Cops developing Ghostbusters-esque weapon to take out e-bike thugs

'Who you gonna call?' Dunno, my phone's been stolen

British police officers are setting their phasers to stun in response to an explosion in scooter and electric bike-based crime.

In the wretched hives of scum and villainy that are the UK's large towns and cities, petty crooks are increasingly upgrading to the nimble vehicles to better snatch phones or other belongings from the hands of oblivious innocents.

It's legal to ride an e-bike without a license in the UK if it's pedal assisted, has a maximum power output of 250 watts, and is capped at 15.5 mph (25 kph). It's this very silence and speed that makes them the getaway of choice for robberies. The problem is now so prevalent that London's Metropolitan Police has issued guidance on how to avoid becoming a victim.

Likewise, e-scooters have been involved in 20,000 crimes over the past three years. Unlike e-bikes, though, privately owned vehicles are illegal to ride on public highways and byways – a fact seemingly lost on the parents who zip their kids to school on them. Nevertheless, there are some 750,000 in sheds and garages around the UK.

So how does the plod intend to combat this growing menace? We find it hard to imagine that even London's finest could reach and maintain sprinting speeds in excess of 15.5 mph.

According to The Guardian, the National Police Chiefs' Council (NPCC) is working with the government's Defence Science and Technology Lab (Dstl) to develop a weapon of sorts that would disable the vehicles with electromagnetic pulses.

To deploy another hackneyed '80s movie reference, the device is being likened to the backpacks worn by the Ghostbusters.

NPCC chair Gavin Stephens told media: "Basically, it interferes with the electric motor, to trick the electric motor into thinking it is overheating. It sends a signal to confuse the electric motor. All these electric motors apparently have an inbuilt safety system that if it thinks it's overheating, it shuts down. At the minute, it's like a ginormous backpack."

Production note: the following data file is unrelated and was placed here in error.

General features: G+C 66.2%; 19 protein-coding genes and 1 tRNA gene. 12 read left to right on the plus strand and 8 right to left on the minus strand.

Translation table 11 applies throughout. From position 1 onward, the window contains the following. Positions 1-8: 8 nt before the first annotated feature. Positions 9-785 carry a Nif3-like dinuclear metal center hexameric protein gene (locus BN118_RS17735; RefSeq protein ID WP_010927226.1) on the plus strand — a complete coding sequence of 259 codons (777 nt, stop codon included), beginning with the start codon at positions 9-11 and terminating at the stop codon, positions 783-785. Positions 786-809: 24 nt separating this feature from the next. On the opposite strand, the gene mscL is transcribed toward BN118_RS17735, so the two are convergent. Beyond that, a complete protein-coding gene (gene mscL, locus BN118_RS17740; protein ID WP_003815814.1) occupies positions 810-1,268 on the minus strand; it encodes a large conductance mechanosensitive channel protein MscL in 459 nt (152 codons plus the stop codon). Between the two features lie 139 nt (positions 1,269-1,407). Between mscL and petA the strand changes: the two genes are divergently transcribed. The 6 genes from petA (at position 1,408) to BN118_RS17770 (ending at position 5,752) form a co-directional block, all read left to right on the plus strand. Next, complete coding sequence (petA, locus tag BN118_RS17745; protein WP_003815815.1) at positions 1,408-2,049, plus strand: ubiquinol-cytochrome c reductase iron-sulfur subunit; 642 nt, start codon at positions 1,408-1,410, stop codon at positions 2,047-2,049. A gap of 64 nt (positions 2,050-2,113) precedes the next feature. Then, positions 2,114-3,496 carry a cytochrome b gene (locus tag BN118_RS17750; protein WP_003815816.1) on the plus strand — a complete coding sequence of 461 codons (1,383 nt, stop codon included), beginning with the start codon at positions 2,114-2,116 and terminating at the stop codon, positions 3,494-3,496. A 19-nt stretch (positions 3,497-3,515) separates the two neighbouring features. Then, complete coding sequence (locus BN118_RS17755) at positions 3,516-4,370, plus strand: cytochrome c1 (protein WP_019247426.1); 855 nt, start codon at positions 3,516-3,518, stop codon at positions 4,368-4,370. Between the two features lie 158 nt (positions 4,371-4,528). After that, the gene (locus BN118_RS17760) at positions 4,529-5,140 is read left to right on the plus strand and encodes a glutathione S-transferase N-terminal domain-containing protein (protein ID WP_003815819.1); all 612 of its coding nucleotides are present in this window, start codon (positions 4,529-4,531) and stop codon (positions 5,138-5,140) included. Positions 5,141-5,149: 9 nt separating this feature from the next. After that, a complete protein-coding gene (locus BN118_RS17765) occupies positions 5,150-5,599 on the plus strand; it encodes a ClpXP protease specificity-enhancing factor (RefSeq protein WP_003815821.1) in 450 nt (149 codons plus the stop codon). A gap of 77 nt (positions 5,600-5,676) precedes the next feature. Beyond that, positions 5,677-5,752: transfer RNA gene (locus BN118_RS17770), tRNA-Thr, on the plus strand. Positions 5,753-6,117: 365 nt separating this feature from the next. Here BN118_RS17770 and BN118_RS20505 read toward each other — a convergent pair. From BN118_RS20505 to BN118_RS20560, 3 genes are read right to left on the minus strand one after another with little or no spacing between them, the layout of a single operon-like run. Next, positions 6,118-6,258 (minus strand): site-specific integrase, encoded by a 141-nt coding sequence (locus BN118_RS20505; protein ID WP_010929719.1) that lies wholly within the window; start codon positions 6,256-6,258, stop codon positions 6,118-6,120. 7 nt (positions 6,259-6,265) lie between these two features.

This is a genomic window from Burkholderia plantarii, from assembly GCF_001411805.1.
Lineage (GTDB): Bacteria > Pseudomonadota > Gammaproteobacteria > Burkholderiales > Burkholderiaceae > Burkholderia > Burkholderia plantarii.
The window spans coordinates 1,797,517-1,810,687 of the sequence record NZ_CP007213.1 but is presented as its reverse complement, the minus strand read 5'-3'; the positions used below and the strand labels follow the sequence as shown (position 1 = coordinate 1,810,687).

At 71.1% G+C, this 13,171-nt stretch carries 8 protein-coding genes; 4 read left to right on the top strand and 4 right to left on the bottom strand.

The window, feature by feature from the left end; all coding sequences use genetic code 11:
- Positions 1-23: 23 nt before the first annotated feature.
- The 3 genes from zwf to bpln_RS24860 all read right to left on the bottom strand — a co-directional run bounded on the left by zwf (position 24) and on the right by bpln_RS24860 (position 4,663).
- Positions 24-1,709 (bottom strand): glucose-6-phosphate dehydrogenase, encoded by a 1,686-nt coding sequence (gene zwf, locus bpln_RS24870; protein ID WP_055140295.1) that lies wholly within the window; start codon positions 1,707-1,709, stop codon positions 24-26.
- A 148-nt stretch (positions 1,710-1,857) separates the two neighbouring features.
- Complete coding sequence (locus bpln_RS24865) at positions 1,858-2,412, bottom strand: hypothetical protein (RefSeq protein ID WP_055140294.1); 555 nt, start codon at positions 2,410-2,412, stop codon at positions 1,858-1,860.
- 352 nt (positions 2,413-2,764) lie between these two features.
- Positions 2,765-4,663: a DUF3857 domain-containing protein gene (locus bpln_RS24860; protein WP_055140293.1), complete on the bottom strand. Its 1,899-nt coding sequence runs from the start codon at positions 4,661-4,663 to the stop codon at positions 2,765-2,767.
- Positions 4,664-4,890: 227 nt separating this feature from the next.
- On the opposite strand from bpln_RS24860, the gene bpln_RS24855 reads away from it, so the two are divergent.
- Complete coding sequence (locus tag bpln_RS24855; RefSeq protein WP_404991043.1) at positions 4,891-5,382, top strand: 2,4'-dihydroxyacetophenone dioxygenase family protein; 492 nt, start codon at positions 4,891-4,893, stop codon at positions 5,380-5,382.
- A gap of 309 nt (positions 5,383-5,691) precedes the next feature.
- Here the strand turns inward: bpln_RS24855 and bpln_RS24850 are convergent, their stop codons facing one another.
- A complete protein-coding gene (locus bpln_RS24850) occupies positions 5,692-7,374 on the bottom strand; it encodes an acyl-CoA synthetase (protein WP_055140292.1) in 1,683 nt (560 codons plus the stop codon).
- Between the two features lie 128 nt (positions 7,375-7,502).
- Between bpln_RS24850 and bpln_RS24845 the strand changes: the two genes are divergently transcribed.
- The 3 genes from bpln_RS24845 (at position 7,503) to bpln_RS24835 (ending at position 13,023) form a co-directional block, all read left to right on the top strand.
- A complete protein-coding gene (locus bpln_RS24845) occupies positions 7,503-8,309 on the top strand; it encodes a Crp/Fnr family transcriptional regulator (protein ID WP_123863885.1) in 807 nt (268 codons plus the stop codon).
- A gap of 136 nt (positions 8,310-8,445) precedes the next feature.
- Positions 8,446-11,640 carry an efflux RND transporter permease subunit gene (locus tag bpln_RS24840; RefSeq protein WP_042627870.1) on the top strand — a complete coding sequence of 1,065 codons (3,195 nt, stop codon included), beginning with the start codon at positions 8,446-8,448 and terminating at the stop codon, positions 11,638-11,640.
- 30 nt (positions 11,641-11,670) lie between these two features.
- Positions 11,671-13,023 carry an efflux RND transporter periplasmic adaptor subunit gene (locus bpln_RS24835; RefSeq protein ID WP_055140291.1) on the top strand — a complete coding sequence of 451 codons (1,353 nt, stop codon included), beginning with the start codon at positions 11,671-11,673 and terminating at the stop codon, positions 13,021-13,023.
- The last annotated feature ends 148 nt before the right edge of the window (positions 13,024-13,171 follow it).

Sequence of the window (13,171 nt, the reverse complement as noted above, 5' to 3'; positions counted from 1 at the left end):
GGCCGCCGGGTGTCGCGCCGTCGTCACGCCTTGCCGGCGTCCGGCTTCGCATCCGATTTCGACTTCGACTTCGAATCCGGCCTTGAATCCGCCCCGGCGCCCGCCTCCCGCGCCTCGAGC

Under the oversight of the NPCC's chief scientific adviser, cops aim to have a weapon that is harmless to humans and other electronic devices. Because you don't want to accidentally brick a Tesla in the act of disabling a crook on an e-scooter, though there's a strong argument to be made that this counts as acceptable collateral damage.

Less acceptable would be to zap an elderly person with a pacemaker.

A victim of the crime told The Register: "From my London experience as a victim of phone theft by an e-bike and having witnessed it happen to others, I welcome this if it ends up being a practical 'hit of a button' solution and the motor shuts down. However, if they have to charge/setup the EMP and if the range is short, given how swift these criminals are on their e-wheels, this might not be effective at all.

"Even then I doubt it will help with the overall issue, though, as that seems to stem mainly from a lack of policing and lack of measures dealing with these criminals when caught."

Indeed. For this to work, we have to assume that it A) makes it out of the lab, and B) the police can be bothered to investigate the crime in the first place. Also, how likely is it that an e-bike thug will snatch a phone in plain sight of an officer wielding the equipment? Though we suppose it is encouraging that they are looking into countermeasures. ®

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